The digital age has been transformative for the art world, on the one hand democratising the production, manipulation and distribution of images, but on the other raising new fears and questions – not least how do we identify, value and curate art when everyone has the capacity to be an “artist”?
Questions like this form the focus of the Future Now Symposium 2017, which will take a broad view of the state of today’s arts ecosystem and the social and economic challenges it faces, bringing together the organisations and practitioners at the forefront of this new age. It offers a place for the exchange of ideas, including support and networking opportunities, whilst also demonstrating Aesthetica’s commitment to promoting emerging artists, through portfolio reviews with influential figures from a wider arts community. Above all, the symposium demonstrates that contemporary art is the mechanism that enables us to respond a renewed understanding of living.
As always, the symposium will be attended by individuals and organisations from across the UK art scene. This year those represented include Artangel, Arts Council England, Edinburgh Art Festival, Glasgow School of Art, Hiscox, Leeds College of Art, London College of Communication, Magnum Photos, Max Mara Art Prize for Women, Tate Liverpool, University of York, Wellcome Trust, Whitechapel Gallery, World Photography Organisation and Zabludowicz Collection.
The extensive programme of sessions on offer will include Curating for the 21st Century Audience (Thursday 25 May, 10:15-11:30) addressing the status of the modern museum in an age of funding cuts, and the tension between the commercial demand for blockbuster exhibitions with mass appeal and the vital need to support new talent to ensure the future of the arts. Meanwhile, in Innovation in the Making: Technology, Design and Digital (Thursday 25 May, 10:15-11:30), experts address the latest twist in art’s long relationship with technology – that a fast-growing number of practitioners now work entirely with code and digital realities rather than art objects in any physical sense.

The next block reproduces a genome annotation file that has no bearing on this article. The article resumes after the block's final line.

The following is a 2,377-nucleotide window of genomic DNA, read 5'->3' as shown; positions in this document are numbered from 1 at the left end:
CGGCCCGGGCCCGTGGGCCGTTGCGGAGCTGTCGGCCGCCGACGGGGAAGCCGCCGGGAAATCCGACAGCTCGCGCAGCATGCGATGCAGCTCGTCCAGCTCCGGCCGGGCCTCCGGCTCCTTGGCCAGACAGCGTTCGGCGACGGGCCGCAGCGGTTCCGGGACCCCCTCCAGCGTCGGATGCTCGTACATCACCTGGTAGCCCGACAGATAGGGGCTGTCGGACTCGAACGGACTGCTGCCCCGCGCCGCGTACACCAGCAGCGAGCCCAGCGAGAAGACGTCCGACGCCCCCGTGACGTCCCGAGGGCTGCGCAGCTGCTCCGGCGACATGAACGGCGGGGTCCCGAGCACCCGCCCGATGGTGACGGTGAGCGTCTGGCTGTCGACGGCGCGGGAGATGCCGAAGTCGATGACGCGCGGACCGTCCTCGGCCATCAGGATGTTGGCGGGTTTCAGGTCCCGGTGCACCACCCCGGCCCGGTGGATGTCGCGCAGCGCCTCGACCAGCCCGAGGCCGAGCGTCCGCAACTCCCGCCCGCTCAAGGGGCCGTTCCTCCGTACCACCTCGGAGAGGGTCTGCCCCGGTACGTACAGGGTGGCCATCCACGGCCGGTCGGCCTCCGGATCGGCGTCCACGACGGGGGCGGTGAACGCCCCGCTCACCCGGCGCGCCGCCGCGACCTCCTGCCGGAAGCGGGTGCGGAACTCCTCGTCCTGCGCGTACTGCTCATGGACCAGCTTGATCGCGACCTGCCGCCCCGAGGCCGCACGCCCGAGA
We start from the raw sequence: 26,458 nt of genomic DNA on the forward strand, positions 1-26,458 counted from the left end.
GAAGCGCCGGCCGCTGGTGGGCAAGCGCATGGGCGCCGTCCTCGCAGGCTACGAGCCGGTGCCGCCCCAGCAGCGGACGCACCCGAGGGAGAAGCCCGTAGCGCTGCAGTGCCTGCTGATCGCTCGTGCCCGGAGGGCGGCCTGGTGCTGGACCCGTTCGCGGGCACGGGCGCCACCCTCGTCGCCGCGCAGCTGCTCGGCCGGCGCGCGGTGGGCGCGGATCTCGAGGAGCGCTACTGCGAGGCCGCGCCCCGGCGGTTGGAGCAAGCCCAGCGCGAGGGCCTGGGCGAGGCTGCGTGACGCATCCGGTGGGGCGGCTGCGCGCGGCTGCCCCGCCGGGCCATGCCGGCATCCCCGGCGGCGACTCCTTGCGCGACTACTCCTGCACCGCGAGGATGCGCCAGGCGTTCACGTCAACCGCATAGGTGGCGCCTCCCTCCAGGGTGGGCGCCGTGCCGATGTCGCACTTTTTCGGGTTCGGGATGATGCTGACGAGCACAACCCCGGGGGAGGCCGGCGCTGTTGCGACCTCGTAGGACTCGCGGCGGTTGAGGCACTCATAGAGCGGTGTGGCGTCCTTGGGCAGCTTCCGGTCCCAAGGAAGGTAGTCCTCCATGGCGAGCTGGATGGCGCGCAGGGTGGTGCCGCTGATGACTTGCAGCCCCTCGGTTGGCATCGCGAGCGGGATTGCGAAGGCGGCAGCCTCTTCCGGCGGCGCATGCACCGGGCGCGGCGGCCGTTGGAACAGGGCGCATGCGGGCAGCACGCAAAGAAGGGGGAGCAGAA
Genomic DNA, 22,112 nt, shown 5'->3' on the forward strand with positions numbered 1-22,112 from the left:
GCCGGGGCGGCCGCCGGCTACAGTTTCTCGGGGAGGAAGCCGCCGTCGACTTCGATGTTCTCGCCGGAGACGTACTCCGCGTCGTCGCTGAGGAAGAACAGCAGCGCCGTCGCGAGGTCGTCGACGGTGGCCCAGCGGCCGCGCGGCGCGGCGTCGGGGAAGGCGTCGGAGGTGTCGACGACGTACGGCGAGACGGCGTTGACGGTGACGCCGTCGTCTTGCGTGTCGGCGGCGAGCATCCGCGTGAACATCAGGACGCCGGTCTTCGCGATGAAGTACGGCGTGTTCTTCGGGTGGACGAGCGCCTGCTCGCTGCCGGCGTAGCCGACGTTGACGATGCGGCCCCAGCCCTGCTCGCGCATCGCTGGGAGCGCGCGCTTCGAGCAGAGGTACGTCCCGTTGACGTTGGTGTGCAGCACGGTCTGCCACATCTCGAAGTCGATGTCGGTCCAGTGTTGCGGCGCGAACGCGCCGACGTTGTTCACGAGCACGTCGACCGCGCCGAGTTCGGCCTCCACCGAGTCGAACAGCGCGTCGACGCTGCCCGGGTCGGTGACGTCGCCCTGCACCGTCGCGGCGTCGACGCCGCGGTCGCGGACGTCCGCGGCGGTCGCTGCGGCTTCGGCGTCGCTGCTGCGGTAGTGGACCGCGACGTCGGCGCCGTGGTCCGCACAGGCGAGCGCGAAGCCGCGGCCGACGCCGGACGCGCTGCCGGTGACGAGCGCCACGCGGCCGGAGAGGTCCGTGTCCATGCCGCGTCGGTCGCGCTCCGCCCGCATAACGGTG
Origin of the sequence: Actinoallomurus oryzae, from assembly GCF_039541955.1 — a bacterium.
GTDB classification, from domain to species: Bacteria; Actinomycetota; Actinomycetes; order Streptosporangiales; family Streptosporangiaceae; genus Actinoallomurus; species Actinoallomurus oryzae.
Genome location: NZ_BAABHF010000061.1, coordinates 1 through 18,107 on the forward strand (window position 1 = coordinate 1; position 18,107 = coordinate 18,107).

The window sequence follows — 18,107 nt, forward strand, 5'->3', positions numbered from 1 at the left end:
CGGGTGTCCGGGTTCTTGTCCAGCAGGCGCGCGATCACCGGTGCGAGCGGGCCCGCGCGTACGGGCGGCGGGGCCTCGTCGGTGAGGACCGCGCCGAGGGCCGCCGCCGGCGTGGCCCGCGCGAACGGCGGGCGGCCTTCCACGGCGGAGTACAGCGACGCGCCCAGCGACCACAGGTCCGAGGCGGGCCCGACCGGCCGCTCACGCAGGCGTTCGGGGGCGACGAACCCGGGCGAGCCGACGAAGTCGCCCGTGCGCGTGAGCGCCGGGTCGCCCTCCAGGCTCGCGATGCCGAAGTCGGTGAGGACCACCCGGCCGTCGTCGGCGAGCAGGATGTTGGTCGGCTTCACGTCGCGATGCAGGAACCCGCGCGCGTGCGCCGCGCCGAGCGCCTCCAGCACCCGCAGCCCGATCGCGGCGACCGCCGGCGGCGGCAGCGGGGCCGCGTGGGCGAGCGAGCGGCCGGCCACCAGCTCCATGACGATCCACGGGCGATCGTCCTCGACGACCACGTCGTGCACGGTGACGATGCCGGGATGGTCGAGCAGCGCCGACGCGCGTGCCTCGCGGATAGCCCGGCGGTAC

Amongst the sessions on Friday 26 May, the future of art journalism comes under discussion (12:30 – 13:45). Traditional publishing has been left in a precarious position in the age of the smartphone and a growing expectation that media should be consumed for free. Yet specialist publications continue to thrive in this data-filled landscape. Our panel discusses the balance between editorial and advertorial. This year’s visitors will also have the opportunity to attend a private view of the shortlisted artists for the Aesthetica Art Prize 2017 where this year’s winners will be announced.
Future Now takes place at York St John University. All sessions are hosted on the university campus. You must register in advance for any session you wish to attend. A one-day (£24) pass will admit you to up to four sessions on the day you attend. A two-day pass (£36) will admit you to up to four sessions on each day of the Symposium. Lunch, and a mid-morning coffee break is included with your pass.
For more information: www.aestheticamagazine.com
1. Alinka Echeverria, Anthem (2011) from Becoming South Sudan. Courtesy of the artist.